Monthly Archives: March 2016

Rust never sleeps …

Learning is akin to the old adage about rust. It never sleeps.

The knowledge acquisition process sees no rest, either: it never stops, never stalls, never slows. We are perpetually in learning mode. The switch is never flipped to the ‘off’ position. Sure, you can’t ever be quite sure where all this classroom (and school of hard knocks) work will take you – but usually it’s somewhere good.

March 21, 2016

Ellen/Reid: Reid, wow, it sounds like your grad school experience is winding up in a really good way. I think both your mom and I, or at least me, wouldn’t mind attending the graduation so let us know when DePaul schedules the ceremony. Walking onstage to collect your diploma would be a fitting way to wrap up your school work. We need to be there to recognize your success – plus, we can head to one of those nice Chicago steakhouses and maybe catch the Cubs or the White Sox. All this, Ellen, just when you’re cranking up the post-graduate work in St. Paul.

My own students have kind of stepped onto a good thing. A good friend of mine in my golf group, Jack Blackham (she’s a Brit and is the one who got me following the Liverpool Reds), somehow put me in touch with a small suburban newspaper, the Mint Hill Times, that is sorely in need of writers. When I talked to the publisher, I asked if my students would be candidates for writing positions – and she was just thrilled at the prospect of hiring them as freelancers. So my guys are gearing up to submit story ideas and buff up their writing skills. It’s kind of exciting for them to have some solid prospects to earn a few bucks and get some bylines. It should, in theory, all come together sometime in the next 10 days to two weeks.

Went to an incredible series of short outdoors films last night with Kitty and Tom Bohr. The films were winners from the Banff Mountain Film Festival. There must’ve been 8 – 9 films shown, including one about four Texas A&M students who rode wild mustangs from Mexico to the Canadian border as a way to show the plight of these wild horses, some 50,000 of which are being held in government pens pending final disposition for them. It was such a good film. Heartwarming and touching. You can look it up: Continue reading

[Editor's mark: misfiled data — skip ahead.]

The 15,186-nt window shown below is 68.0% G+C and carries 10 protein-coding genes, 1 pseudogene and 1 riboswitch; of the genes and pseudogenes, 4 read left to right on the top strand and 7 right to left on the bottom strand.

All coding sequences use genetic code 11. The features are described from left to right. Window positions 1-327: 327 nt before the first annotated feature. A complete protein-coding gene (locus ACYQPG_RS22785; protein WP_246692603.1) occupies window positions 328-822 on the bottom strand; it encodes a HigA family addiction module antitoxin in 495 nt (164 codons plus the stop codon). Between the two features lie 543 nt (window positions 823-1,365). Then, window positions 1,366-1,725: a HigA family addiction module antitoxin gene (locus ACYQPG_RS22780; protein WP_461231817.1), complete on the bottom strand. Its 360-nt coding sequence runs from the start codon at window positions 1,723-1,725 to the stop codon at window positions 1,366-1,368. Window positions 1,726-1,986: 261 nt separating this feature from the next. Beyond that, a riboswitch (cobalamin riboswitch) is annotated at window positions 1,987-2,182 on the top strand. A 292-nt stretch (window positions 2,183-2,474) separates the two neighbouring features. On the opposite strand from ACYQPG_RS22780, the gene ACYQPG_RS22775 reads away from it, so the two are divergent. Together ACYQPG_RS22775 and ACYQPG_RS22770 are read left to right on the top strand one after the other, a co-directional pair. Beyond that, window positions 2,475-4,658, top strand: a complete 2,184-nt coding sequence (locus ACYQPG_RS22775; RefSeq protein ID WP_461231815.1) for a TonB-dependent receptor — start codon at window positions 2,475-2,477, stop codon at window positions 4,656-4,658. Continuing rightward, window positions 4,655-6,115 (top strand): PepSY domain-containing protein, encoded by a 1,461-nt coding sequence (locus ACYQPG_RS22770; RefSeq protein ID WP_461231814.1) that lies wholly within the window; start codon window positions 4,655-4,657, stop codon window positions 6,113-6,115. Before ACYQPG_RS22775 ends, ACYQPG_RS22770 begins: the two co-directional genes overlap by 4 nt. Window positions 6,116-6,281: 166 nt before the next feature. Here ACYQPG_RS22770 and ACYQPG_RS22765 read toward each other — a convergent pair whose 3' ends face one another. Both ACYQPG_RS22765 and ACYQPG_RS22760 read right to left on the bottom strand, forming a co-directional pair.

Leave a comment

Filed under Writing to adult children

A testimony to the inherently boring …

The bar is set pretty low in terms of the interest quotient for letters. Anyone who tells you otherwise is smoking something illegal in most states except Colorado and Washington.

For the most part a letter is inherently boring, perhaps even to Ellen and Reid (and most certainly to you). The long-held conviction here stands that what is written week-in-and-week-out is largely a reflection of grandeur-less daily life. A hodgepodge of bland and vanilla normalcy if you will. The value of a letter is to paint a larger picture of routine events over time. That’s the most I can expect the kids get out of it.

Yeah, it might be snippets and snapshots about fishing failures or riding my bike or trying to be an artist or attempts to teach or anything else. It doesn’t amount to much of real interest. It just makes it another morning in another week in another year of staying in touch.

March 14, 2016

Ellen/Reid: The romaine/arugula seeds are in the ground – if you can call container gardening ‘ground’ – but we’ll have to settle for what dirt we have.

Most of the furniture – the loveseat and one chair – arrives tomorrow with the tables two weeks from now. Wish it would all be here at once. The furnishings will fill a considerable, and embarrassing, void on the first floor. Maybe the room will see some real use for the first time in 10 years.


New furniture is a start in a seldom used room. But one look at the decor-less walls and shelves show a lot more design TLC is needed in a hurry.

Hard to believe I’ve never sat in the room. It’s almost a three season room since it’s so cold down there in the winter. Heat rises from the first floor to the third. I woke up this morning with a paint scheme for the hoped-for art on the wall.

My 90 day dating site experiment mercifully ends tomorrow. It’s been a complete bust for the most part. I’ve met some nice women but I think the issue lies with me rather than them. In the final analysis I’m just not ready to settle down. That’s a hard thing to admit to. What I do know is it’s hard to hope all the time but you can’t force things. That I golf with my group has been a deal-killer for some who see it as selfish on Saturdays, and maybe they have a valid point. But for the most part golf is my social structure, save some friends from Caldwell, and I’m nowhere ready to give up on trying to be physical or athletic.

Ellen, I’ll ship All the Light We Cannot See to you later this week along with some coffee beans (you’ll get five bags of French roast beans, too, Reid). The book is good and you’ll zip through it in no time. Glad Tim likes the hiking pants. Arc’teryx really makes some good stuff. I’ve not come across anything better. Reid, I’ll walk six miles to the bike store later this week to buy the new three speed, plus the helmet you insist on, and ride it back home.